Orange has begun a strategic review of its assets in Uganda and Kenya, although it has not confirmed that it is looking to sell either unit.
While it has been reported that Orange could pull out of markets in Africa where it does not hold first or second place – which could include Democratic Republic of Congo, Kenya, Niger and Uganda – the group has stated that the goal of the review is to “optimise operational performance in order to pursue growth and create value in each market.”
That said, Orange has not ruled out a sale either, and has reportedly brought on merchant bank Lazard to assess potential buyers for its Uganda unit. MTN and Bharti Airtel dominate the market in Uganda, particularly after the latter acquired the former number three operator Warid Telecom from the Abu Dhabi Group in May last year.
Currently MTN has around 8.5 million while Airtel has over 7.5 million. Orange severely lags behind these two, losing out on third place to Uganda Telecom’s UT Mobile.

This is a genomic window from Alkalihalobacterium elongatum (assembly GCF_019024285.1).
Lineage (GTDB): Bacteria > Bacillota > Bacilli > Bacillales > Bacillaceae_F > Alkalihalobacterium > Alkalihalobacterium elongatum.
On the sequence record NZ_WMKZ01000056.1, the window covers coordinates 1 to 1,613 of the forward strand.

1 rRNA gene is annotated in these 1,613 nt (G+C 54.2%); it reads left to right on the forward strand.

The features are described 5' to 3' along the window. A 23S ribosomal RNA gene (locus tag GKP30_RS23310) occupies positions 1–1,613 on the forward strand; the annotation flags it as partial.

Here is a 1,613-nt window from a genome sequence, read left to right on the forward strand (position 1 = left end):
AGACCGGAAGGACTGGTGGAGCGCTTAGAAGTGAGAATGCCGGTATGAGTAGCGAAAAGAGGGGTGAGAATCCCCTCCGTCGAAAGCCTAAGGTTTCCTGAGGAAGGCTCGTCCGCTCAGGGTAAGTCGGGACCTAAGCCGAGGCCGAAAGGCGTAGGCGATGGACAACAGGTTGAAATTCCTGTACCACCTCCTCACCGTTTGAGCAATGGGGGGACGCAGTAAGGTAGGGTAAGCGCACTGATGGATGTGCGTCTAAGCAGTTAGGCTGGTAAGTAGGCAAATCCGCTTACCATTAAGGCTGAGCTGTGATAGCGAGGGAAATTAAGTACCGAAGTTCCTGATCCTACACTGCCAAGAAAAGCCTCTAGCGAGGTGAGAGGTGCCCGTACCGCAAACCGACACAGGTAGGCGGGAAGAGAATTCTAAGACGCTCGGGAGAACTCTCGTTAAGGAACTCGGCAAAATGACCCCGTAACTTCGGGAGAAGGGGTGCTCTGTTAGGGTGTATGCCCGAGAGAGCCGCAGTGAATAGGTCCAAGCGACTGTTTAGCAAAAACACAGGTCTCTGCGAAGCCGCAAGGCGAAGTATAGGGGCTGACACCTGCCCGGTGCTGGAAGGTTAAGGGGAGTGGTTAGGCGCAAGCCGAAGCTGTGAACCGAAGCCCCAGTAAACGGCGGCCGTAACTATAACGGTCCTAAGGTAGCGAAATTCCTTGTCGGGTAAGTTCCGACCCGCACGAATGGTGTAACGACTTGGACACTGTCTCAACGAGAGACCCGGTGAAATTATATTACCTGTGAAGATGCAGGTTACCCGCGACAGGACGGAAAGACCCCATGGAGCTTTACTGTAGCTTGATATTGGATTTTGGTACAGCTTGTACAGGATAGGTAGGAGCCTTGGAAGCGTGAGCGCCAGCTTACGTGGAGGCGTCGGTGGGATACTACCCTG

Orange has stated that “one option would be to find new partners in these countries to ensure that the necessary financial and operating resources are available to maintain investment and support the continued development of operations.”
Whether this means a sale is unclear, but MTN has made no secret of its desire for consolidation in the Ugandan market so would be a likely candidate for an acquisition, especially considering Airtel has so recently acquired a smaller Ugandan operator. However, Orange’s Uganda unit could also be acquired by a newcomer.
Vodacom is believed to be interested in the market, having reportedly bid on Warid Telecom Uganda. Orange Uganda is a considerably smaller operator but its established market presence may be enough of an inroad to pique Vodacom’s interest.
There are no obvious candidates for a buyer for Orange’s Kenyan unit, but the group may well be keen to sell following the announcement that number four operator Yu – previously own by Essar - is being sold off to market leaders Safaricom and Airtel.
Orange has commented that “our commitment to Africa and the Middle East remains a priority and there has been no change in strategy in this regard.”